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A new report from analytics firm Strategy Analytics has been published that looks at the number of Wi-Fi devices that are in use around the world today. According to the report, there are about 4 billion Wi-Fi devices in use globally.
The research firm expects that number to grow to over 7 billion devices by 2017. A more interesting statistic is that Wi-Fi capability is now embedded in 68% of all consumer electronics devices sold in the US. If you look at the number of products with Wi-Fi sold around the world, 57% of all CE devices have Wi-Fi.
The biggest product category for Wi-Fi devices is mobile phones and tablets. Strategy analytics says that 59% of all Wi-Fi enabled devices fall into the mobile phone and tablet category. The second most common category for Wi-Fi devices is in the mobile computer (notebook) category.
Just over a month ago Candy Crush Saga developer King secured the rights to the word 'Candy', which sent the world into a spin. King has now abandoned these efforts, according to documents posted by the US Trademark Office.
A document signed on February 24 states "the applicant hereby expressly abandons the application for trademark registration made". King filed the trademark all the way back in February of 2013, which was approved on January 15, 2014. The trademark would've allowed King to use the word 'Candy' in apparel, video games, computer hardware and much more.
A spokesperson for King has said: "King has withdrawn its trademark application for Candy in the U.S., which we applied for in February 2013 before we acquired the early rights to Candy Crusher. Each market that King operates in is different with regard to IP. We feel that having the rights to Candy Crusher is the best option for protecting Candy Crush in the U.S. market. This does not affect our E.U. trademark for Candy and we continue to take all appropriate steps to protect our IP".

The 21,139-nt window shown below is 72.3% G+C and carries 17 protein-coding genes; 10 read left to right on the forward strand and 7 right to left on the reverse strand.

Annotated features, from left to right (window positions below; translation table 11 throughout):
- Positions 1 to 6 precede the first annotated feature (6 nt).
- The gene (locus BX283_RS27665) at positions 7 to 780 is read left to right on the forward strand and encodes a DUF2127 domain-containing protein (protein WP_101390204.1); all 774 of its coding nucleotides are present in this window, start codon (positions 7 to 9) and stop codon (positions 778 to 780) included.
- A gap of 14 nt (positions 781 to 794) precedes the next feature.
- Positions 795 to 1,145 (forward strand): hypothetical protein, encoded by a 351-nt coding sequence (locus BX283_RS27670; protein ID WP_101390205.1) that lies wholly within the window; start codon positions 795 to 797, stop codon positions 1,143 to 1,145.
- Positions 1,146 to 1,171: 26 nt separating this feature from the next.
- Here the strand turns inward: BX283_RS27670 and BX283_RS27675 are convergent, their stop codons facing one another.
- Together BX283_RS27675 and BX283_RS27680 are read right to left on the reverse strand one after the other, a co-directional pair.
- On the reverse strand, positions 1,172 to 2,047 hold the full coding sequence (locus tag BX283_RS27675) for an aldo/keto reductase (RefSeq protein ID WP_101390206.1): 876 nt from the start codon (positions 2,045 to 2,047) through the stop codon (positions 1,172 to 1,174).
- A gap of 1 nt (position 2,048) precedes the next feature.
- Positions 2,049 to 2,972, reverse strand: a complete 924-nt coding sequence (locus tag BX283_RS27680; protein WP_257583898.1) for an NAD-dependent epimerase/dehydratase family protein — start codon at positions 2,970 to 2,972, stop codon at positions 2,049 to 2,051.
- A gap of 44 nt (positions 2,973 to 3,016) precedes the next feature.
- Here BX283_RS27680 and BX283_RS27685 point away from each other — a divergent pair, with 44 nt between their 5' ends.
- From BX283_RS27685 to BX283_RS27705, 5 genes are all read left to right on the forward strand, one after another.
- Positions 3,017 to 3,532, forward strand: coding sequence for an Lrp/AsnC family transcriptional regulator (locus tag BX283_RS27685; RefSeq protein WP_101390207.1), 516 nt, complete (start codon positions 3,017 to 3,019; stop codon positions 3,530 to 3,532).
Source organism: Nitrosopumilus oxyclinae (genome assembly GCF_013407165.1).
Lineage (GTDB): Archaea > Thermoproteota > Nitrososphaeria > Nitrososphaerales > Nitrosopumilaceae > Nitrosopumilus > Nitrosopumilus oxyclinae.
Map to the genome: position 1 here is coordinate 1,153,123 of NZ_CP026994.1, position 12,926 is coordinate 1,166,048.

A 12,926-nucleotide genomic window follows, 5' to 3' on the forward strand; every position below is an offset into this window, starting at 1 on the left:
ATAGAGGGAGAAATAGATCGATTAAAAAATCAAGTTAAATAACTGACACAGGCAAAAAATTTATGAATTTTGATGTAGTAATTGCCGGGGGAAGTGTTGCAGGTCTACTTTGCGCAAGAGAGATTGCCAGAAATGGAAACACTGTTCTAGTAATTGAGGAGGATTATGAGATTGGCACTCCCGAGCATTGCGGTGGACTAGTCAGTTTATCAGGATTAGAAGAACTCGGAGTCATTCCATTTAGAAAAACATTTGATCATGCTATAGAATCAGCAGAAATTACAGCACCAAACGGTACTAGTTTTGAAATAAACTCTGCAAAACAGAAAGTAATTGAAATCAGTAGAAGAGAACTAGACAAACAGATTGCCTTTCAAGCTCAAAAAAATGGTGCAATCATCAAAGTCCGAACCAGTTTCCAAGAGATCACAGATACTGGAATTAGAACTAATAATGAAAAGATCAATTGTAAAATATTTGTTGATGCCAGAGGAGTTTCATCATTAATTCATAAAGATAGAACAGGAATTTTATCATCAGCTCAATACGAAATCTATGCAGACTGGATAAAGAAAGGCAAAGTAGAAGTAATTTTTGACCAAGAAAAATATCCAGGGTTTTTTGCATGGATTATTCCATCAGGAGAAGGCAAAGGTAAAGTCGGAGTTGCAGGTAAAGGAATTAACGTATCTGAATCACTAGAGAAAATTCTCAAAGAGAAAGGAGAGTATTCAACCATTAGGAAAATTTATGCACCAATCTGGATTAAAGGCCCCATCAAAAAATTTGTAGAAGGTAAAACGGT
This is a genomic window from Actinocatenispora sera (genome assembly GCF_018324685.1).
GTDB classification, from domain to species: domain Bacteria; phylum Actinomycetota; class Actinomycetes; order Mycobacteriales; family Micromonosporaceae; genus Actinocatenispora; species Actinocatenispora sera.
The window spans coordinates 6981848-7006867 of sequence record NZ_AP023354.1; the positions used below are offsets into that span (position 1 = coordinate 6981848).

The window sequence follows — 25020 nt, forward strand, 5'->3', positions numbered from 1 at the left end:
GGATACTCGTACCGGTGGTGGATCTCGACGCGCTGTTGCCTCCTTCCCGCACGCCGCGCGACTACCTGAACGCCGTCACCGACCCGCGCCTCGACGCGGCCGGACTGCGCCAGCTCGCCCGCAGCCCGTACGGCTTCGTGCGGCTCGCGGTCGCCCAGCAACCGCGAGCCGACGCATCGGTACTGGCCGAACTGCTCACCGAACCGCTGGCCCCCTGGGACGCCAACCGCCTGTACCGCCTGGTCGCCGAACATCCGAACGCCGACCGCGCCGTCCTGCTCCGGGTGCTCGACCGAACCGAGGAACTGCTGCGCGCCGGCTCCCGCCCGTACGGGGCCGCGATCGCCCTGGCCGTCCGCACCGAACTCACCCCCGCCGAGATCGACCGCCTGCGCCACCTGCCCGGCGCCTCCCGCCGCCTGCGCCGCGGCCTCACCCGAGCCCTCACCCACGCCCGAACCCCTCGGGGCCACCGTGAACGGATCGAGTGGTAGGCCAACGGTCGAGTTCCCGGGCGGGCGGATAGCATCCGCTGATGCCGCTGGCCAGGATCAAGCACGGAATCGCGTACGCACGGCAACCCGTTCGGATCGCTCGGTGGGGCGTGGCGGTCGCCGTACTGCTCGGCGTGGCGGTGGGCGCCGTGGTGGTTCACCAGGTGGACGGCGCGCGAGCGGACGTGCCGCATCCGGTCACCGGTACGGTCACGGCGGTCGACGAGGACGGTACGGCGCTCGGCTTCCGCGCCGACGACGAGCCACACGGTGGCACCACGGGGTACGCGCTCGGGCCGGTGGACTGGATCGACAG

New reports have surfaced that indicated that Google is actively trying to stop states from enacting anti-Glass driving laws, and has its own lobbyist leading the charge in Delaware, Illinois, and Missouri. Google's stance on the matter is that the technology is still in its infancy and not in widespread use, and therefor does not garner special legislation restricting its use.
"I'm not against Google or Google Glass. It may have a place in society," said Delaware state representative Joseph Miro, primary sponsor of a bill banning texting while driving and Google Glass behind the wheel. "My issue is that while you are driving, you should have nothing that is going to impede the concentration of the driver."
While Google is certainly correct in that statement for the moment, Google Glass is becoming more poplar and more people are being invited to purchase the product every day. Before the end of the year, Google Glass will be in hundreds of thousands of users hands, and we will begin to hear stories of how the wearable technology distracted drivers and caused accidents, but how many of those claims will actually be true? How many of them will be falsely over-hyped by the mainstream media who has no clue how the devices even work? It's only a matter of time before anti-glass campaigns kick off similar to those against cellphone use in vehicles, and unfortunately the majority of the public will bite hook, line and sinker.